The first step in controlling 401(k) fees is to understand as best you can what you currently pay. A Labor Department rule, accepted in February and rolled out at the beginning of July, requires 401(k) providers to disclose to employers the fees they charge for administration and money management. A separate proposal, not yet accepted but slated for the near future, would require providers to publish a concise and easy-to-follow “road map” of their fees.
While this new rule is a step in the right direction, it doesn’t afford perfect clarity. Providers only have to disclose expense ratios annually, not quarterly. And since the providers aren’t required to confine the lists to just funds investors own, it might become a scavenger hunt for investors to find the relevant information. These disclosures will list costs in dollar amount per $1,000 invested; investors will still have to do the math themselves.
Employers aren’t required to do these calculations for their employees, and even getting your hands on the disclosure may not be automatic, so it’s important to pursue the information should you need to. The more information you can get about the fees you pay, the more accurately you can evaluate whether the services are worth the costs.
Reducing Or Avoiding 401(k) Fees
Once you have a good idea of what you’re paying, you can make some choices. There isn’t much you can do about the plan level expenses of your employer’s 401(k) that are passed through to employees. Unless there is enough momentum, either from employees or from human resources, to get your employer to switch plan providers, you’re generally stuck with the 401(k) plan that your employer offers. However, knowing the fees you pay can impact decisions on how you invest within your account.
For example, many custodians charge a flat fee for each mutual fund held in a plan participant’s account. If you’re in a plan that charges a $20 annual fee per mutual fund owned and you are considering a $400 investment in one of the mutual funds, you might want to reconsider whether it’s worth owning such a small amount of a single fund.
Costs can often be reduced significantly simply by carefully choosing among the funds offered within your plan. Index and exchange traded funds, for instance, typically offer broad diversification within an asset class at a low cost. Most actively managed funds have expense ratios north of 1 percent, whereas index funds might charge a fraction of that. Numerous studies have shown that active fund managers generally lag their index fund counterparts in efficient market segments because of such funds’ higher expense ratios. Even 401(k) plans with limited fund choices will often provide investors with both actively managed and index fund options, and switching to the lower-cost index funds where appropriate can greatly reduce annual costs.
Non-mutual fund investments within 401(k)s can have other costs. Beware of insurance products such as variable annuities, which can have high, hard-to-understand fees. Also avoid borrowing against your plan. It’s usually not a good idea to withdraw from your retirement fund unless you have no other options, but in addition, you can face some hefty service fees.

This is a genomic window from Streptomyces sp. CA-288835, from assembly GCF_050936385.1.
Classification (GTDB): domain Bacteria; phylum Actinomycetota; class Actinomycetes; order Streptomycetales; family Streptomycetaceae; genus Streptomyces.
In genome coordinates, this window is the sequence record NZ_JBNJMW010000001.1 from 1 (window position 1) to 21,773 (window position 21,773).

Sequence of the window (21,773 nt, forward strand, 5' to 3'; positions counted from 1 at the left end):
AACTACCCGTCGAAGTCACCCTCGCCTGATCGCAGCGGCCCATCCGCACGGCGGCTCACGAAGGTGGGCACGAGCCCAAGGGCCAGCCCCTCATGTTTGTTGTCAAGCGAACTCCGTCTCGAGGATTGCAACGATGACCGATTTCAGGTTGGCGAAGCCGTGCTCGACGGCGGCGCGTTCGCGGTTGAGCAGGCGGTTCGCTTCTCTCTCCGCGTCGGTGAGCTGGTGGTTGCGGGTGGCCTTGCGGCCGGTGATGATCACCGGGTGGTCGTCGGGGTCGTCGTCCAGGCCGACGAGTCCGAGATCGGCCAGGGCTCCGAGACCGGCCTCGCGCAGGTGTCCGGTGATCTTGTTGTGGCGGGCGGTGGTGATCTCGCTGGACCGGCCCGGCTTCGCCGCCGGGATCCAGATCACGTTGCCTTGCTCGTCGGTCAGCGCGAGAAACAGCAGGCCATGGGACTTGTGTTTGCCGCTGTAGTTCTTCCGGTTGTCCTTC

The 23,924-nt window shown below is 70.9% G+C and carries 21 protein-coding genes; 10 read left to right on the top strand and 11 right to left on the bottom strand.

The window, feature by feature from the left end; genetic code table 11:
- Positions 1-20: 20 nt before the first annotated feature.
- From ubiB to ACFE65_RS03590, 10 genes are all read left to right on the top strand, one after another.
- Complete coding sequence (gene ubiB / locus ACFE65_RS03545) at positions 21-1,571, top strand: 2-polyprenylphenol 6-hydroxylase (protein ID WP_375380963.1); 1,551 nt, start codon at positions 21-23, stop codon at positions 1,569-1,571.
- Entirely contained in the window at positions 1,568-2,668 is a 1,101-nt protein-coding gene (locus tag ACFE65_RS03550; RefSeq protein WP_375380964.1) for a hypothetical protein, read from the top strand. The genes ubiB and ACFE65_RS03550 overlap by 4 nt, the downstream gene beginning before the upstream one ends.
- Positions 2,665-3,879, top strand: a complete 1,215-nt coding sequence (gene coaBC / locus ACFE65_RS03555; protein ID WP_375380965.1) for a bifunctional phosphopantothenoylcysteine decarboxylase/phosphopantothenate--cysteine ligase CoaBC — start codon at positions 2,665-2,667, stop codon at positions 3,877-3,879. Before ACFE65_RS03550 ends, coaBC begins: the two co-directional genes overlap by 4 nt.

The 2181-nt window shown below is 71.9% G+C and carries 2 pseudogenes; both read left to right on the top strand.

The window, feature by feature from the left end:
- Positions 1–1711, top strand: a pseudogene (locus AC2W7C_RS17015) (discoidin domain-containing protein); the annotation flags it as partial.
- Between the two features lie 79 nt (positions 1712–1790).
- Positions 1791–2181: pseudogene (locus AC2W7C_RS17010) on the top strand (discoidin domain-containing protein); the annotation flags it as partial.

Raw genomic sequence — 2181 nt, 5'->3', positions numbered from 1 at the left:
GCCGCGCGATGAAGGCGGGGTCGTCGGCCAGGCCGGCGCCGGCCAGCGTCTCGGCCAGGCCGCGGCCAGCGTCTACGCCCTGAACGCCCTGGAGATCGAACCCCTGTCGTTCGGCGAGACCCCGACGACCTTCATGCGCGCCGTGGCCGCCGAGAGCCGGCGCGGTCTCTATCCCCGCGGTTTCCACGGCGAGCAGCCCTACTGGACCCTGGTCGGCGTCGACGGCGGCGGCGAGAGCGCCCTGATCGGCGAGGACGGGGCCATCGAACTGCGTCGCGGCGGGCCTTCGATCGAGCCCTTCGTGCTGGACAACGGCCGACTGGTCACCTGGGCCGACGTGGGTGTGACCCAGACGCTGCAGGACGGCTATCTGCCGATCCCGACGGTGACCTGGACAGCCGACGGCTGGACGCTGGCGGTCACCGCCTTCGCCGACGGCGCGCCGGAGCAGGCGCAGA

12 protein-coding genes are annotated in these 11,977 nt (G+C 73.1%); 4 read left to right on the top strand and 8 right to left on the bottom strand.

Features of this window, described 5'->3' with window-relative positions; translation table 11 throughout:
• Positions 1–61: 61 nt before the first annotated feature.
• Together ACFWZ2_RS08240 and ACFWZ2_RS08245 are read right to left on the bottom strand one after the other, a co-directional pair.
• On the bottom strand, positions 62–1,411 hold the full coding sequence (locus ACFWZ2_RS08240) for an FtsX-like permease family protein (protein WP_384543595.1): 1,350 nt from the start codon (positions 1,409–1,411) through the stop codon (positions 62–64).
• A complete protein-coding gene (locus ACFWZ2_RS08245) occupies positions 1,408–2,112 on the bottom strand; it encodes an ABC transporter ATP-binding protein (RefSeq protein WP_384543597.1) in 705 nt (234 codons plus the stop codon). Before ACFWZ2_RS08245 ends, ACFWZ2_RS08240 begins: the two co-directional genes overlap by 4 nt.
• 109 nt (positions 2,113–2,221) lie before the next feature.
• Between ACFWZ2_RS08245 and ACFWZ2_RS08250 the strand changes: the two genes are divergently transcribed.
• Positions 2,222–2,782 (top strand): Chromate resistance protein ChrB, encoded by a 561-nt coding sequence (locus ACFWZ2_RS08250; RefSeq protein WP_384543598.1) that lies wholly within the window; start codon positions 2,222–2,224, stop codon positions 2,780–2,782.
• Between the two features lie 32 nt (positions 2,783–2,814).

What do you do if your employer’s plan doesn’t offer effective lower-cost choices? If you know that you plan to leave your employer in the near future, or if you still have an old employer’s 401(k), you can roll over your 401(k) funds to a lower-cost IRA with more investment options when you switch employers. Alternatively, if your employer 401(k) plan option is not very good, you may choose to forego investing in your 401(k) and instead invest your retirement savings in an outside account, such as a traditional or Roth IRA, if you are eligible. However, if your employer offers matching 401(k) contributions, it makes sense to contribute as much as your employer will match; such matching will generally overcome any disadvantages resulting from high investment fees.
The Employee Retirement Income Security Act (ERISA) requires employers to follow certain rules of due diligence and care in managing 401(k) plans. Smart employers will want to be sure they have a plan that has reasonable fees and offers diversified investments, for their sake as well as yours. If you’re not satisfied with your current plan, talk to human resources or the plan administrator at your firm. Asking for more fee disclosure and a greater variety of lower-cost investment options can alert your employer to wider dissatisfaction, and it’s not in an employer’s best interests to offer its employees a subpar 401(k) plan. It is, however, important to bear in mind that 401(k) plans are group plans, so your employer may not be able to accommodate each individual’s preferences. Even if your employer doesn’t change providers, do not use your plan’s expense levels as an excuse not to save for retirement; saving with fees is still exponentially better than not saving at all.
A comprehensive 401(k) plan should offer funds that provide broad diversification across each asset class, as well as on a total-portfolio level. Even for smaller plans, there is no reason for fees to be out of control. While participant fees are part of the 401(k) package, understanding them can help you preserve a greater portion of your retirement savings.